All true.. (Mostly) Back in the day, horses were trained to “Fall On Command” and the ground was padded for safety. Some say, the horses enjoyed this process. While I was in the movie business for the better part of ten years, I didn’t have much in Cowboys and Indians lore.Today, special effects guy/gals rig the vehicles with bullet holes, fill them with bondo, and underneath, a “Squib” an electric detonated charge, roll film. (Actually, these days, roll tape or DVR.) It’s “Movie Magic” guys.. And, back in the day, the cowboys never seems to run out of ammo. Six shooters could fire for days..

3. Hirudinea says:

That’s the difference between 20th Century Physics and 20th Century Fox Physics.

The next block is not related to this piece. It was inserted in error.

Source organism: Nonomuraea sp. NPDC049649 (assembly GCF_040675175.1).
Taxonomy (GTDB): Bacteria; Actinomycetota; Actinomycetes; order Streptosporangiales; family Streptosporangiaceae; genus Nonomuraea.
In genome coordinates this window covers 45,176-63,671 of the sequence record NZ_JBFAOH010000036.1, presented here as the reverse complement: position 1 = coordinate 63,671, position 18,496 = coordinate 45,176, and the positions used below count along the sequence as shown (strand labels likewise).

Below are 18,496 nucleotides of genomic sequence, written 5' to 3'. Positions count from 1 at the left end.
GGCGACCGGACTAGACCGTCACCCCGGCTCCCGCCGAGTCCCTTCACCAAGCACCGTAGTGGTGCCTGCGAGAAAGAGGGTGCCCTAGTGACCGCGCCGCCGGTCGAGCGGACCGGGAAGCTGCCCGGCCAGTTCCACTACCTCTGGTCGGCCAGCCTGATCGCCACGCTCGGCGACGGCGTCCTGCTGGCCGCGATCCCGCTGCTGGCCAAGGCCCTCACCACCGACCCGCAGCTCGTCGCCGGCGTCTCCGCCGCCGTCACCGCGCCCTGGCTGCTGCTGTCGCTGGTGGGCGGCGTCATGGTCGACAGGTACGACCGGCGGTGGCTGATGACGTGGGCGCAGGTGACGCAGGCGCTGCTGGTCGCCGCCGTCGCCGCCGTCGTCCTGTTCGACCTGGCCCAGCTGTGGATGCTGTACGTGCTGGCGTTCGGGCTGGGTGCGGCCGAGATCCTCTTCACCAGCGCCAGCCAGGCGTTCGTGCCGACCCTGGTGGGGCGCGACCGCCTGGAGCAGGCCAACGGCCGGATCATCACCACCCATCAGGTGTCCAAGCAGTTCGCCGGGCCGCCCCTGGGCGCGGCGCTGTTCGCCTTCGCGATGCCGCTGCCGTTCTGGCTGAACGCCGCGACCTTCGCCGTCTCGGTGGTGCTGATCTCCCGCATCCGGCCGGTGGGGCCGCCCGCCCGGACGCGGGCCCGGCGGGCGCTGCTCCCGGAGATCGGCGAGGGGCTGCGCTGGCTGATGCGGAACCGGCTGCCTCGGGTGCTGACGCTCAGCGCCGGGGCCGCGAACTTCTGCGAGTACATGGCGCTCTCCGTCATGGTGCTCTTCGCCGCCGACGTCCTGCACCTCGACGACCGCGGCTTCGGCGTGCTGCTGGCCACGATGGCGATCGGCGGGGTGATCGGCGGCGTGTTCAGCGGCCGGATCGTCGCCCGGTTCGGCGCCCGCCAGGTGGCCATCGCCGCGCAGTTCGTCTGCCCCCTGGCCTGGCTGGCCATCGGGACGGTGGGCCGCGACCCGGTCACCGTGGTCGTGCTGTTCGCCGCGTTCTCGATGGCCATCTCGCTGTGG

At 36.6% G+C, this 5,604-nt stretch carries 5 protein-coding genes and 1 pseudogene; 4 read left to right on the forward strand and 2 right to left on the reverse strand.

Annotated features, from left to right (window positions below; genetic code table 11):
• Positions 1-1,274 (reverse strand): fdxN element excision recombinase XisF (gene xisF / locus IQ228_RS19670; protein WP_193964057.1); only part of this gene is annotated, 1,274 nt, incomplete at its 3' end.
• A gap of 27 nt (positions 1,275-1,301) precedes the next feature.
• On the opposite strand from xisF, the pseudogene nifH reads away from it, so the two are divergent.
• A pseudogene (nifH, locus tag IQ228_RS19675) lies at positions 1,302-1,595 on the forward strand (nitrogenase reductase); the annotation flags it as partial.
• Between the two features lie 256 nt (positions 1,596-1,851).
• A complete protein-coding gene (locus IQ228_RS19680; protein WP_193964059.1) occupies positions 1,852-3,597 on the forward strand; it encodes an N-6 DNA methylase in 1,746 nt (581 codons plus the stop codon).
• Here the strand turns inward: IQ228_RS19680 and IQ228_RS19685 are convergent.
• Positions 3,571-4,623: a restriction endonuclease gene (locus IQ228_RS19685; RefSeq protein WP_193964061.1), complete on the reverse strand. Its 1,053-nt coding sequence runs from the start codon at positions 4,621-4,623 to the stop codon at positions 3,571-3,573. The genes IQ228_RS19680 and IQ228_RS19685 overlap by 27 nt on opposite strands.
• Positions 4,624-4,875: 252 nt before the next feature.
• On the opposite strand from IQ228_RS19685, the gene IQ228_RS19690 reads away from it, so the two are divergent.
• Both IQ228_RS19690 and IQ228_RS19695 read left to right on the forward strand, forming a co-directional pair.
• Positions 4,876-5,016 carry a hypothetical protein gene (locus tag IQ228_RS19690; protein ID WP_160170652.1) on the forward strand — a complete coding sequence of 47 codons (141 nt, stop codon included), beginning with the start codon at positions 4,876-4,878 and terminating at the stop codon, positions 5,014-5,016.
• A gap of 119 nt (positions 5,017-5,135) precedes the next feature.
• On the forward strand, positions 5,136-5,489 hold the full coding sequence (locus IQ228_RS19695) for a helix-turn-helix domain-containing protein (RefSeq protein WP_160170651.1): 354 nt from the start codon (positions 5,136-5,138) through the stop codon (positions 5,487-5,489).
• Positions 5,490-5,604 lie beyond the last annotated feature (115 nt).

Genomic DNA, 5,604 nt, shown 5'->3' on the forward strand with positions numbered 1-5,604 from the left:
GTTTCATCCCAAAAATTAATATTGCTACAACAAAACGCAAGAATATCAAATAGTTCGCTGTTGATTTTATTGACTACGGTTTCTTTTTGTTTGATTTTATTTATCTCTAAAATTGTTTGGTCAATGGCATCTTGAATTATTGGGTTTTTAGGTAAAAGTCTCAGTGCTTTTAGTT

1. Jerry says:

+1 again

4. Sok Puppette says:

… or you could measure it like Ole Romer and those who followed him. Romer measured the speed of light in Earth-orbit units in 1676, by observing the moons of Jupiter with no instrument more complicated than a telescope and a clock.

… and Michelson was using methods very similar to those used by Fizeau in 1849 and even closer to Foucault’s method from 1862. In fact, Michelson was basically just throwing money at the same type of apparatus used by Foucault.

Also, while Michelson’s direct measurement was valuable, the speed of light was known more precisely by 1907, based on Maxwell’s equations and electrical measurements (Rosa and Dorsey).

1. Steven Clark says:

Fizeau’s thing is the story I remember being impressed with. Very primitive, easy to understand and do the calculations.

2. rastersoft says:

About the point of Maxwell: you can say that because you know (now) that the light is really an electromagnetic wave. But what if, after doing a precise measurement, you find that the speed of light is not the same than the speed of an electromagnetic wave, but just only “quite similar”? ;-)